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Publisher : Elsevier - Science Direct (الزویر - ساینس دایرکت)
Journal : International Journal of Information Management, Volume 30, Issue 3, June 2010, Pages 220–230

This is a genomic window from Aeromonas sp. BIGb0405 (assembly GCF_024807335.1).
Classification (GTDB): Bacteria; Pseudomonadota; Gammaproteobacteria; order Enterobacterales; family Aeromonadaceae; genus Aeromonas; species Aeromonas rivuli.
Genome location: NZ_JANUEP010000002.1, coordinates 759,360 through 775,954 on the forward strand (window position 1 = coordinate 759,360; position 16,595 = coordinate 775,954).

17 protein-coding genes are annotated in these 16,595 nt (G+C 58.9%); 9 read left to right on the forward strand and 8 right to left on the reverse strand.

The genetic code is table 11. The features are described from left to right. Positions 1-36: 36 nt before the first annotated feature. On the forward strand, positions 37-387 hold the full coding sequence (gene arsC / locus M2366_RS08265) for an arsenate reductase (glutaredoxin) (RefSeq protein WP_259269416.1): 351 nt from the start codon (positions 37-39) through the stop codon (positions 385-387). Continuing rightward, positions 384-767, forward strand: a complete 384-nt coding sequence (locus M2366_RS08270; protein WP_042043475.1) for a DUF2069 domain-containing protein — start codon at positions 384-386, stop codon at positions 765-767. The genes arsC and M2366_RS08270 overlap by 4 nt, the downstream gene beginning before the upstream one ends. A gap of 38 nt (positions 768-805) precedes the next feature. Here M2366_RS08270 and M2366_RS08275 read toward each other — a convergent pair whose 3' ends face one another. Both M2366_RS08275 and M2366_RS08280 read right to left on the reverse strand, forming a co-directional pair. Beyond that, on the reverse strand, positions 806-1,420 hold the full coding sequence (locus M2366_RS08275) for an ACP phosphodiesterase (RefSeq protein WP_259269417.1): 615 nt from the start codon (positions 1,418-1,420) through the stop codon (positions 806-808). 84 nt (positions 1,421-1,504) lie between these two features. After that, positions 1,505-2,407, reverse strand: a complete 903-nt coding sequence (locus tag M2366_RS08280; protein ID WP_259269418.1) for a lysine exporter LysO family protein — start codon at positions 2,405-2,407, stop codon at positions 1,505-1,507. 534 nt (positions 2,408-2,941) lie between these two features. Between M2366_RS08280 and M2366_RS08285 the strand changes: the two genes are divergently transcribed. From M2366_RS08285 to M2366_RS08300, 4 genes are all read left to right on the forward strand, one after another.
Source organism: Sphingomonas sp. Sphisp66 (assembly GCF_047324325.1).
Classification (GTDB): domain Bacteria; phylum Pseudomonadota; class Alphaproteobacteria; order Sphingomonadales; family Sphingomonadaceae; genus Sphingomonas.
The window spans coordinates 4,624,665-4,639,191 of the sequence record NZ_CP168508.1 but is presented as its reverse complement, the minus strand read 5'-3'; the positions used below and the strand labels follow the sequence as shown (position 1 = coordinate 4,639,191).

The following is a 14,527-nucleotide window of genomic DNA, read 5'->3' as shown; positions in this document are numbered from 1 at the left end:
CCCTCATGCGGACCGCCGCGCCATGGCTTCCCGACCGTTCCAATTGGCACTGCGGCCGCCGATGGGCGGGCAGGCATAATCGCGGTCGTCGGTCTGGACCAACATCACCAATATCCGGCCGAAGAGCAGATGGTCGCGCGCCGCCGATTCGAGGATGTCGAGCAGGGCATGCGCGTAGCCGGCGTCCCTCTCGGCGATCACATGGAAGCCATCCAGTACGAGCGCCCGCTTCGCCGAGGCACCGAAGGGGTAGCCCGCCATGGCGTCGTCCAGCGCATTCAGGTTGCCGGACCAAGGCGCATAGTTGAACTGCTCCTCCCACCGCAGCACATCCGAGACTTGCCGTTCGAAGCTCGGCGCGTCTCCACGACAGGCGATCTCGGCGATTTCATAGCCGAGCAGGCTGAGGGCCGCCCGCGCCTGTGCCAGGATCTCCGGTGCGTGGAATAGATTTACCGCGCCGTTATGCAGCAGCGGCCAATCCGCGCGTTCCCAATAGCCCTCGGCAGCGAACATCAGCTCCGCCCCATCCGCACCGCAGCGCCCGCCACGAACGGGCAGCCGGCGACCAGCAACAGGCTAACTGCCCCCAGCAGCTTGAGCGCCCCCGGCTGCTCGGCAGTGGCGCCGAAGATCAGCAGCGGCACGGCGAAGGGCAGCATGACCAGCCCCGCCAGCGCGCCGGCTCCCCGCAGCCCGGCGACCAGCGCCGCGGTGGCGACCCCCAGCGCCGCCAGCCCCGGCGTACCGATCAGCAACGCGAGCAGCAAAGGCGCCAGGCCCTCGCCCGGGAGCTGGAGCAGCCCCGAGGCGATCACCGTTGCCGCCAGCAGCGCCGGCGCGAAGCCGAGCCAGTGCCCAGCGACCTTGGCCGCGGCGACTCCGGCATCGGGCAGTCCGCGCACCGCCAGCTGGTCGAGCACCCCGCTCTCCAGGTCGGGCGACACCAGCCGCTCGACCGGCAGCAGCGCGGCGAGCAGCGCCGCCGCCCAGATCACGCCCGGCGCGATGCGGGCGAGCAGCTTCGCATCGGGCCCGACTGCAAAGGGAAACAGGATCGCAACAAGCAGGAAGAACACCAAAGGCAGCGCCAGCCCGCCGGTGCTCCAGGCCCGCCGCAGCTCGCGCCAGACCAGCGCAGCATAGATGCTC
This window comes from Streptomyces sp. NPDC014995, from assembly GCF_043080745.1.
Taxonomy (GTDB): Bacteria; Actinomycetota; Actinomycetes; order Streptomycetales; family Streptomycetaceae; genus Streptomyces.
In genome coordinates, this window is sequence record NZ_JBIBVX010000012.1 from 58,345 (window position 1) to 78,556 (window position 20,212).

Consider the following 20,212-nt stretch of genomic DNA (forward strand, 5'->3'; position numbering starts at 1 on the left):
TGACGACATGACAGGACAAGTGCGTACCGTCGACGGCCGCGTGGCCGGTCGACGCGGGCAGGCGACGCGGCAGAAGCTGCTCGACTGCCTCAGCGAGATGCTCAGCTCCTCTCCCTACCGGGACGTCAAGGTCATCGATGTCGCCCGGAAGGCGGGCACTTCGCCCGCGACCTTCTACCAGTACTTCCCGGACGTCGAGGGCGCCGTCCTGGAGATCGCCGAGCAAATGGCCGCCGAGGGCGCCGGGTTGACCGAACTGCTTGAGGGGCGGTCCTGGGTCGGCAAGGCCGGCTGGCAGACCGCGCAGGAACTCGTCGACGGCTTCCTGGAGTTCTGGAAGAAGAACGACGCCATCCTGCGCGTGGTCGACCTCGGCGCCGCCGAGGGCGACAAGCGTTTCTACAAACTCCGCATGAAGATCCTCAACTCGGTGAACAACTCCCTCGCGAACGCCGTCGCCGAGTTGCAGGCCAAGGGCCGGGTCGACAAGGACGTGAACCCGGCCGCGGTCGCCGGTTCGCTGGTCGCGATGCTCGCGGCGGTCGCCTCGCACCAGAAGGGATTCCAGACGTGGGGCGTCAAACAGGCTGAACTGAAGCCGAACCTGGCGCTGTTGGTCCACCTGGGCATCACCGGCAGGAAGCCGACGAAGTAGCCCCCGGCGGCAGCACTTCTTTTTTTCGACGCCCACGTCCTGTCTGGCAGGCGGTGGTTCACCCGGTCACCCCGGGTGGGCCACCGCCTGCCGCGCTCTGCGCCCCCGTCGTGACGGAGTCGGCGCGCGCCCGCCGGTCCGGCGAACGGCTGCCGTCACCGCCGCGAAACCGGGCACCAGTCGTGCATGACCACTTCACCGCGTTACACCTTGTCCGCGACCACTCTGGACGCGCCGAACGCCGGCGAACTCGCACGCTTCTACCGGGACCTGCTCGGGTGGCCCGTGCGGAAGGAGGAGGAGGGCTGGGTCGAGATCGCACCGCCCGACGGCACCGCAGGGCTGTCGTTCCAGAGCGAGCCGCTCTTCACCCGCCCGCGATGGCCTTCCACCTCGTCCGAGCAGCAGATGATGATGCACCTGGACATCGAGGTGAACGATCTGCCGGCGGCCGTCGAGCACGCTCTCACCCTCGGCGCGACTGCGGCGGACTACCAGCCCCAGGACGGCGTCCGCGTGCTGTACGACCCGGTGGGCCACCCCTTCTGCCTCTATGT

This paper explores individual cognitive mechanisms of knowledge-sharing (KS) motivation and intends to provide more effective measures to judge and influence individual inclinations toward KS in a cross-cultural context. First, it investigates four cognitive processes based on an individual's commitment toward KS, and studies through these processes how an individual's intrinsic motivation derived from social norms and personal norms, and extrinsic motivation derived from reward and punishment make concerted efforts to shape the ultimate intention to KS. Then, Hofstede's cultural framework is integrated to theorize cross-cultural differences in these processes. Finally, through a survey conducted in China and the US, the aforementioned theoretical analysis is confirmed. The results indicate that intrinsic motivation operates through affective commitment: internalization, identification and conformity; rewards have little direct effects on final intentions but they will influence attitude indirectly via identification; punishment for not sharing splits on cultural lines: Chinese tend to comply to avoid opposing their group and Americans tend to follow a more individualistic path; Chinese have more tendencies to conform to teams’ opinions and tend to favor KS as a means of achieving harmonious relationships, while Americans engage in KS because self-worth is viewed as the manifestation of their individual determinations